Louisville, Kentucky-based Smoothstone IP Communications is predicting a “perfect storm” in its line of business—which, as the name suggests, is business communications. As we know, perfect storms result from a convergence of not-necessarily-related contributing forces.
As Smoothstone sees it, the forces calling up this particular tempest are the convergence of all the principal communications applications—voice, video, and data –onto a single IP-based network, and the ascendance of the software-as-a-service delivery model (aka SaaS). Melding the two contepts, Smoothstone is predicting a future in which businesses naturally turn to CCaaS: Converged Communications as a Service.
While network convergence is a fundamental topic covered by this website, SaaS may not be such familiar territory, despite the widespread success of examples such as Salesforce.com and, in the communications domain, Sylantro Systems.
Okay, quick course: SaaS—one evolutionary line within the so-called ASP, or Application Service Provider, model—offers application software and associated services on a per-user subscription basis, with most or all of the application infrastructure housed on the provider’s network, as opposed to on the customer premises. In other words, outsourced, distributed, centrally managed software/services.
There are several basic rationales for this approach to business tools.
First, the customer is spared most, if not all, of the cost of purchasing, deploying, and maintaining the applications, and, to some degree, the infrastructure on which it runs. Second, all maintenance, management, and upgrading are handled by the provider. Finally, outsourced services often come cheaper than owning/managing, and you buy only what you need. Extra capacity is just a phone call away.
Smoothstone has been practicing what it preaches since the turn of the century, when the ASP or SaaS idea first broke upon the technology scene (before the tech bubble pulled the rug out from under it, to mix a metaphor). It has built a nationwide private IP network for delivering voice, data, and video, and now offers local dialtone in roughly 6,200 local calling areas, serving businesses in the 50 to 5,000 extension range.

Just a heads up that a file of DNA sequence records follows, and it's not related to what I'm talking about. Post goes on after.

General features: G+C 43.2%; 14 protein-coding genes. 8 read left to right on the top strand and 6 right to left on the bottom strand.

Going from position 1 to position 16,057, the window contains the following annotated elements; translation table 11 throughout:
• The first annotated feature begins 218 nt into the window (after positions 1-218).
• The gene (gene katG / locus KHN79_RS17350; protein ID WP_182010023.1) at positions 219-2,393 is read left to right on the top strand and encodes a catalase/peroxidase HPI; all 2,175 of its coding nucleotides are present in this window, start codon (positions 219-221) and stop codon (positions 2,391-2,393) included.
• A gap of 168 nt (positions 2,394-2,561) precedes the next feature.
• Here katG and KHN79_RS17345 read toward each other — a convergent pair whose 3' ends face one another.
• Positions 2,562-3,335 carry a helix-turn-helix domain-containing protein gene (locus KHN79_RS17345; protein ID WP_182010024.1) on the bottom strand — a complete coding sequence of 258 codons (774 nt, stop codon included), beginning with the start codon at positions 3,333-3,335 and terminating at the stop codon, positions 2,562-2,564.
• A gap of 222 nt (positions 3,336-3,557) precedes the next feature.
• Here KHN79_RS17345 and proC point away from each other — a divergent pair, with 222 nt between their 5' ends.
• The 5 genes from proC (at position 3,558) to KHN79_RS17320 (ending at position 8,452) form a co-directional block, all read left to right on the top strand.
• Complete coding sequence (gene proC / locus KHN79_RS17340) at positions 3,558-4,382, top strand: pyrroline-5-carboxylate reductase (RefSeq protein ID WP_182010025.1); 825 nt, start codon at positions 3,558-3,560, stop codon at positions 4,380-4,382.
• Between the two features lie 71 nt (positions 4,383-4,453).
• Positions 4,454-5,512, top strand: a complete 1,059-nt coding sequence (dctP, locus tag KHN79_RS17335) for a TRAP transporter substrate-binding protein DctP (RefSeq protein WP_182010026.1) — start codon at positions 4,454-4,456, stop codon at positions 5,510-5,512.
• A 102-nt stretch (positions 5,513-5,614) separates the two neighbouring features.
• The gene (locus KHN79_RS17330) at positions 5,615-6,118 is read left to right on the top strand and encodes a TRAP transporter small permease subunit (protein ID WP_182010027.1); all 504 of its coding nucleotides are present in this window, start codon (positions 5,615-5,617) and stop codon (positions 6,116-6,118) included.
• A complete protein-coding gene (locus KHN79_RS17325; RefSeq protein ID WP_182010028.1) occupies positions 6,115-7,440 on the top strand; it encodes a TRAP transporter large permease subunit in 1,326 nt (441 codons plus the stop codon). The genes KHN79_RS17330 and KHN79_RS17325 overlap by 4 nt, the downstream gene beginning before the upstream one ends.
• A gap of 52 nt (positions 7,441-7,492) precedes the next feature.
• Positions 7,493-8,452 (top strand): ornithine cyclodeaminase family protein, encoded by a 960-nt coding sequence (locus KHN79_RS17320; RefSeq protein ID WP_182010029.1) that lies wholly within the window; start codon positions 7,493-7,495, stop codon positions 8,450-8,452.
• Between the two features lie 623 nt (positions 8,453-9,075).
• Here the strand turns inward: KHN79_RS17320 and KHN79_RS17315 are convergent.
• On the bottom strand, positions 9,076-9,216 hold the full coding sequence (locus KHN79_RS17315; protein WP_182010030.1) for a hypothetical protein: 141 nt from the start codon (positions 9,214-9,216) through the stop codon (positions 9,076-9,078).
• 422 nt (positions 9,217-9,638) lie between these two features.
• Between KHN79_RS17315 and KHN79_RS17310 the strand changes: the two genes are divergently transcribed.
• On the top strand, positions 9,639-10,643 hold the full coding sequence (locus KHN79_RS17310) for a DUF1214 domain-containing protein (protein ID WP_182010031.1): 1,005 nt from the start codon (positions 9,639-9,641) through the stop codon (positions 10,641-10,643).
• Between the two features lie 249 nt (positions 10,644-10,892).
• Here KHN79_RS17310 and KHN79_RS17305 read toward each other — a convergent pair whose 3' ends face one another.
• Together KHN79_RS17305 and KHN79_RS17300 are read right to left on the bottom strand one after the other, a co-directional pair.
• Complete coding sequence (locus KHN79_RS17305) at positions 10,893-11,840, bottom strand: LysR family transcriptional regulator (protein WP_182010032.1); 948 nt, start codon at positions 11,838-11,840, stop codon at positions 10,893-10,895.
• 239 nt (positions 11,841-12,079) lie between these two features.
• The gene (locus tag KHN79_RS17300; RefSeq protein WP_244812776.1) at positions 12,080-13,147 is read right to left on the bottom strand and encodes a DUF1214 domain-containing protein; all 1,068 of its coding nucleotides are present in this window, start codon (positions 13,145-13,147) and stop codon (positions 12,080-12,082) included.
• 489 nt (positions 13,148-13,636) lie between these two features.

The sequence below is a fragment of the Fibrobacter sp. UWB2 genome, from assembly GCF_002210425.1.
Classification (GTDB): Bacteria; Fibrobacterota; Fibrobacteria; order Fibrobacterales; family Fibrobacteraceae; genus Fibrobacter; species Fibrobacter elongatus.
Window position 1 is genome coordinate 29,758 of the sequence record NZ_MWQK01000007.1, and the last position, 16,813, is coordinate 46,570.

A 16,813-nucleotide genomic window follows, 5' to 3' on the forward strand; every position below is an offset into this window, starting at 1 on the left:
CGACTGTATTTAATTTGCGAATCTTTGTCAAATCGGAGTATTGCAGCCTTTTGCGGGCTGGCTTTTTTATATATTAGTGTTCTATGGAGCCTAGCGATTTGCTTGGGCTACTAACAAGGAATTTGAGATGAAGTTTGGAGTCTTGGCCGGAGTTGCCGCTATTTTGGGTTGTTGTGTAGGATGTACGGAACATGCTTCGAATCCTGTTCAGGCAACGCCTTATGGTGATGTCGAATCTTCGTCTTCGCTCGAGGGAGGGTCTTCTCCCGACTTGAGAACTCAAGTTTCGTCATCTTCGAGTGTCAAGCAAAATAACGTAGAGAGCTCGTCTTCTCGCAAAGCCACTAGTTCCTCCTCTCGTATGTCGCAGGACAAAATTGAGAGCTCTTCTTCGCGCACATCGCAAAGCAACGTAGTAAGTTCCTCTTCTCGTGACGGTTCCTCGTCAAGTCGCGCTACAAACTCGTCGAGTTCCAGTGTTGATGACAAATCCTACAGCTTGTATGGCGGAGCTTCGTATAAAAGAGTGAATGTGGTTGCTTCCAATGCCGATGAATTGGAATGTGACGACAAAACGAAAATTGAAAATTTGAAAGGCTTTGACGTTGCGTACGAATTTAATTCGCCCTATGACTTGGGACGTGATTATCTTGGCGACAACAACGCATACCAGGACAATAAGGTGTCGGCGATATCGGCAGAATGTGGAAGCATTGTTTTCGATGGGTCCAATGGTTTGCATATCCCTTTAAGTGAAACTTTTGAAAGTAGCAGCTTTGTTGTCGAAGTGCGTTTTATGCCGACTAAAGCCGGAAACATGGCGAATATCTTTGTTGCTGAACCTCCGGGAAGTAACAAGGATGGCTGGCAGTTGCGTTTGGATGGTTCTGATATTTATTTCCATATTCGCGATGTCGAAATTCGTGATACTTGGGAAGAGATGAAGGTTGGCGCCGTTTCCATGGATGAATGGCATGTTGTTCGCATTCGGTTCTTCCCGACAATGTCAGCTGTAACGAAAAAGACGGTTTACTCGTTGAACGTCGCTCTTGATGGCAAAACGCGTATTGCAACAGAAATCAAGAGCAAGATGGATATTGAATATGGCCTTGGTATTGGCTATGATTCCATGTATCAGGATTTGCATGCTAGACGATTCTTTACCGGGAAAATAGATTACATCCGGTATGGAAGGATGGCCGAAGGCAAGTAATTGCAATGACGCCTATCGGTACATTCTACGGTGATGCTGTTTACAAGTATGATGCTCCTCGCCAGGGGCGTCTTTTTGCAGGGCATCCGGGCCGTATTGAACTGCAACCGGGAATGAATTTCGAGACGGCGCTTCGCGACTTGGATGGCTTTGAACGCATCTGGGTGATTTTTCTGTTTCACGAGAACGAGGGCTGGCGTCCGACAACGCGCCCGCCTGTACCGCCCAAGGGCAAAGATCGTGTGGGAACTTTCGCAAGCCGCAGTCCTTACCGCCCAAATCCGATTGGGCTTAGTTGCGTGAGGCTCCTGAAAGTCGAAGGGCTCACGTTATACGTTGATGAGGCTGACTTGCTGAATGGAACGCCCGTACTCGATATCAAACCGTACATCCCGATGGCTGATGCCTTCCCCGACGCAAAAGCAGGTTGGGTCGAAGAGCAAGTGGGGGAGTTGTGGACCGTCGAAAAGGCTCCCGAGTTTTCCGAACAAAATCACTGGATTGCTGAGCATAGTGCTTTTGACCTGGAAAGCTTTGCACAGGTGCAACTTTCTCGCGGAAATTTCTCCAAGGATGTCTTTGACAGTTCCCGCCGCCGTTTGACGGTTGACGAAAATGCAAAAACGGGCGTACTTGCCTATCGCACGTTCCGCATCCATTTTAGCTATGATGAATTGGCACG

We spoke last week with the company’s vice president of marketing, Russ Maney. He was at pains to stress the importance of that fortuitous confluence of independent forces.
“We’ve taken advantage of [communications technology] convergence by being able to do everything IP,” he said . . . “and then added that to a managed service—or software as a service—delivery model. It’s really the intersection of those two worlds where we are, and where we think we’re in virgin territory.”
“We are not “Internet telephony.” Maney stressed. “Our calls never touch the Internet—although we do offer our clients Internet access over the same circuit. It’s all over a nationwide IP-over-MPLS backbone that we manage end to end.”
The Smoothstone platform as a whole has a distributed architecture, with different features or functionalities being served from various facilities.
“We’ve got what we call ‘feature controllers’ that deliver features directly to the phones”: Maney explained—”on-demand conference calling, call hold, caller ID, etc., served over network by a feature controller. Then there’s the call processing/call routing layer. We also have an application layer where we serve various applications—for example network-based automated call distribution.”
The solution works particularly well for distributed business organizations, he pointed out.
“We’ve got one client that is about a 40-location travel agency,” Maney told VoIPplanet.com. “We’ve got all their locations on our network. And now that travel agency and all of their locations operate as one virtual call center. They can move people in and out of queues, direct calls to any location they want—even people working at home.”
Clients also have the use of a web-based management portal where they can tweak their call routing, pick up call detail records, and the like.
Another management amenity is Smoothstone’s WAN infrastructure management system, based on the application the company developed so it could monitor its customers’ networks. “We realized this was something our clients would love to use as well—so we developed a client version of it called NetStalk,” Maney said. It comes as an integral part of the offering.
But for all the “how it works” and “what you get” details, Maney was careful to stress what it is that the company considers most important: service. “We really have a service we try to use to have communications excellence improve the way the [client’s] company does business—as opposed to just being a kind of off the shelf dialtone provider.” Maney explained
Despite the various terms used to describe the mode of doing business, Smoothstone sees itself far more as a provider of services than of application functionality—one that takes pains to be responsive to customer interaction.
“We don’t want our clients calling anybody else about anything that might have anything to do with communication. You need video conferencing? Call us. You have a problem with your voicemail? Call us. You see a new toy out there? Let us know; we’ll probably add it to our platform and provide it to you.”